Baseline study: Hospital ER employee COVID-19 infection rates are low

This large study of high-volume emergency departments showed that health care workers had a low rate of infection, but that some were unaware of an undiagnosed infection.

Exterior of the Emergency Department in the North Pavilion of UAB Hospital showing the "Emergency" sign, April 2020.Walter Schrading, M.D.In the late spring and early summer of 2020, while the number of positive cases of COVID-19 was increasing in the United States, this baseline study shows infection rates among health care workers in large hospital emergency departments remained low, despite reports of high infection rates at the initial epicenters of the pandemic. Additionally, a significant number of those workers who were infected with SARS-CoV-2 were unaware of their exposure to the virus. 

The Centers for Disease Control and Prevention sponsored a large, multi-center project at 20 high-volume emergency departments in the nation. The Department of Emergency Medicine at the University of Alabama at Birmingham participated in the study.

Overall, only 2.8 percent of emergency department staff in the 20 sites had diagnosed COVID-19 infection during initial assessment, a total of 193 persons out of 6,788 enrolled nationwide. Subsequent testing of 1,606 health care workers not known to have COVID-19 found an additional 1.8 percent with evidence of previous or undiagnosed SARS-CoV-2 virus infection.  Thus, accounting for both diagnosed and undiagnosed infections, the study authors found that 4.6 percent of ED health care workers were infected with SARS-CoV-2, with 38 percent of those infections undiagnosed.

“Emergency departments were often the first point of access to the health care system for patients dealing with a SARS-CoV-2 infection,” said Walter Schrading, M.D., a professor in the UAB Department of Emergency Medicine and primary investigator at UAB for the study. “Additionally, a number of routine procedures in emergency departments, such as intubations and CPR, present an increased risk of transmission of the virus to health care workers. The low volume of infections noted in health care workers is a testament to the precautions and safeguards established by hospitals such as UAB.”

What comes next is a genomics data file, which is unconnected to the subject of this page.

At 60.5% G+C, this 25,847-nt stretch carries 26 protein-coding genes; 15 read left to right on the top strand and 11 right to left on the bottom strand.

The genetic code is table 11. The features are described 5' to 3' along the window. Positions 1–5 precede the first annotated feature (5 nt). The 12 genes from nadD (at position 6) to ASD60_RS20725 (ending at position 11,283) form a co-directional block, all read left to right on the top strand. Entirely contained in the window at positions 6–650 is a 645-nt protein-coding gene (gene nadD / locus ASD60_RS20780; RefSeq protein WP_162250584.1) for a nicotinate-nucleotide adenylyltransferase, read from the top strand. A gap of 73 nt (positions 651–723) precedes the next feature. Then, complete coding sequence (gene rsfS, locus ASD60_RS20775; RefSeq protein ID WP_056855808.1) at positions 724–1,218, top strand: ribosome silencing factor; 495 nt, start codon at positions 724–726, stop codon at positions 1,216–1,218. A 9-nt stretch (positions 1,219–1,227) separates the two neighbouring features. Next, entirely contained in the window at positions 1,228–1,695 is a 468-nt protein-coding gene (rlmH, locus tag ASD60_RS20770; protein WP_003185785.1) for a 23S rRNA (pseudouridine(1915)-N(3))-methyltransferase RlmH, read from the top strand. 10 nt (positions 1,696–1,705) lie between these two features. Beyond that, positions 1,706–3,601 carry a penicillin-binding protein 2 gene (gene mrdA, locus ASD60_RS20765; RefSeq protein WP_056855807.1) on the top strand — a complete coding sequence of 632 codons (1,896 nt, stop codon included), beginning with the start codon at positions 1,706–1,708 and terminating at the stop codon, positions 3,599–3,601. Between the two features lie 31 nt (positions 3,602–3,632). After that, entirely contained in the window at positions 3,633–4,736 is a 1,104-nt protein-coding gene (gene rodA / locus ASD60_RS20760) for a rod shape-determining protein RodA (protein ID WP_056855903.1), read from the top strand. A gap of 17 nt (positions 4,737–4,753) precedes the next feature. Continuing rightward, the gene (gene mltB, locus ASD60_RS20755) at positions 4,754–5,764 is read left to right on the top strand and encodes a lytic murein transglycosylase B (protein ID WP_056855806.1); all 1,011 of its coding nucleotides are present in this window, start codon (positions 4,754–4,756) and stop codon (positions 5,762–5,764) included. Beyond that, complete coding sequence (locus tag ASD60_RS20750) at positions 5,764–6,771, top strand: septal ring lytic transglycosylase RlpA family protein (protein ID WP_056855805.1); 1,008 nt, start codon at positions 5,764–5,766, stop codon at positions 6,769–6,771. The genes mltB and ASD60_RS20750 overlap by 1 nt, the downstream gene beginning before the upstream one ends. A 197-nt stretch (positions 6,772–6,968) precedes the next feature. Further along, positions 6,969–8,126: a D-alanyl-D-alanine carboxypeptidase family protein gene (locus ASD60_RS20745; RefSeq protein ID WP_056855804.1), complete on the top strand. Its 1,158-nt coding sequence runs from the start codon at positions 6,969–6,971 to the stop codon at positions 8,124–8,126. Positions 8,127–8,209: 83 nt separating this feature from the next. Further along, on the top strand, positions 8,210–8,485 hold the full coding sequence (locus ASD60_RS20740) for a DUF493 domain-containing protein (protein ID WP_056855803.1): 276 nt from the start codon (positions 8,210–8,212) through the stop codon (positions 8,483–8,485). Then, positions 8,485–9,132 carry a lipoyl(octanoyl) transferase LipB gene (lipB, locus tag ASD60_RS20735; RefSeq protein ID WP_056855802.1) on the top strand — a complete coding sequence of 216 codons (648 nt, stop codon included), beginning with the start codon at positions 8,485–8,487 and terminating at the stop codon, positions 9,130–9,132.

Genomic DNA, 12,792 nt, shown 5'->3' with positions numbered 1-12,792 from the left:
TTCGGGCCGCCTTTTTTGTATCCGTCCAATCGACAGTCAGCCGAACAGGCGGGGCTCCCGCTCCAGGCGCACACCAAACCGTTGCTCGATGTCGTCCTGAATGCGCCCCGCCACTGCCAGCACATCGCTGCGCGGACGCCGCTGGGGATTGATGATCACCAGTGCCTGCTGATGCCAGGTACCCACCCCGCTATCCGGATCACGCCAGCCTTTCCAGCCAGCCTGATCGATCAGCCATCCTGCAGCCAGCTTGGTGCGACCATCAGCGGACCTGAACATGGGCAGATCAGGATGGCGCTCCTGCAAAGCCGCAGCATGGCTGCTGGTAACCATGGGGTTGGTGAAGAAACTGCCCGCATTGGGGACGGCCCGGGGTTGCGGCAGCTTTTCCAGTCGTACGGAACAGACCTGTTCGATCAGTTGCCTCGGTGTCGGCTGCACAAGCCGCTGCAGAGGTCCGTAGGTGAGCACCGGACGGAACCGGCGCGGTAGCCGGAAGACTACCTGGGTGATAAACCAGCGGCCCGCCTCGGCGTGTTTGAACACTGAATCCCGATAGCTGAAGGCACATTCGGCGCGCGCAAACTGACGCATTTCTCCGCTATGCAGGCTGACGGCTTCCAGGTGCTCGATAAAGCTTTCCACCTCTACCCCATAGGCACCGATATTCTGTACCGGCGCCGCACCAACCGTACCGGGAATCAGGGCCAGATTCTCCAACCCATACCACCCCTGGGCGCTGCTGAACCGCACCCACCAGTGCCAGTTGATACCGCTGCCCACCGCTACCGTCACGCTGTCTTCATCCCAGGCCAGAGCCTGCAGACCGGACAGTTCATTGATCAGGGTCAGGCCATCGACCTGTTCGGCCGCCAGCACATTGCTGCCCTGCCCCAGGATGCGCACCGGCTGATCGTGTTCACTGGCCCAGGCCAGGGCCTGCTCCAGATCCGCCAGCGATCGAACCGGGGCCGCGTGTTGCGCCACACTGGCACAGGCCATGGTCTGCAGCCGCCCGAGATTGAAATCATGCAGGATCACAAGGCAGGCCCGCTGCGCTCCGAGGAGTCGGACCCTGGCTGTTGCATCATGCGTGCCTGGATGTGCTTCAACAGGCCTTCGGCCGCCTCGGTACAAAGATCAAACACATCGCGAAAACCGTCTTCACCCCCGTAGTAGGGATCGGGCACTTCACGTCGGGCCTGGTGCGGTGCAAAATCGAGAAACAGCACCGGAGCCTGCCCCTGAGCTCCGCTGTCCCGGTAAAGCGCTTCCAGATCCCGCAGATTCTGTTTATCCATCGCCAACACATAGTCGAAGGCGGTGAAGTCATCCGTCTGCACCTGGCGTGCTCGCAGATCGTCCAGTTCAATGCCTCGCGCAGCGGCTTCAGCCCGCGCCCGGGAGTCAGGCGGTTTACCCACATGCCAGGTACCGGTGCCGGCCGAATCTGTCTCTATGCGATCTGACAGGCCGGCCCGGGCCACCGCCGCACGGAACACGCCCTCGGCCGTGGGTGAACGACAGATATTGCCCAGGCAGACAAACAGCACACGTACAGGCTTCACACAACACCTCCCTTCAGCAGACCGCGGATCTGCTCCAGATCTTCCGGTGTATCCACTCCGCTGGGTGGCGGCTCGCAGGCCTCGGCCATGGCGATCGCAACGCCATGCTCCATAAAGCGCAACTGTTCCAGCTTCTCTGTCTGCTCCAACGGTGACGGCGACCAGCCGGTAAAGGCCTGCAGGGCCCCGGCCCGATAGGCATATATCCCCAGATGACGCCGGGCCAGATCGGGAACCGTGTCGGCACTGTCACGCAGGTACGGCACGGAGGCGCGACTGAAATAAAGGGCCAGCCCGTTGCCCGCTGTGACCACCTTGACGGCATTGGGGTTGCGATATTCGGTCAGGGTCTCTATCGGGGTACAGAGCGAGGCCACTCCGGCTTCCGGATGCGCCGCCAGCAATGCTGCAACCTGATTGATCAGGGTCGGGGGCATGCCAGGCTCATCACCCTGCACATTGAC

Schrading points out that as many as 60 percent of the small number of those with undiagnosed infection were asymptomatic, and thus unaware they carried the virus. 

“Undiagnosed SARS-CoV-2 infection may pose substantial risk for transmission to other staff and patients,” Schrading said. “This is valuable baseline information that planners are using to cope with the current spike in infections and prepare for response to future potential outbreaks.” 

Schrading enrolled 80 ED personnel at UAB into the study — 40 physicians, 20 nurses, and 20 non-clinical staff such as social workers or case managers.  

The preliminary results of the study are presented in Annals of Emergency Medicine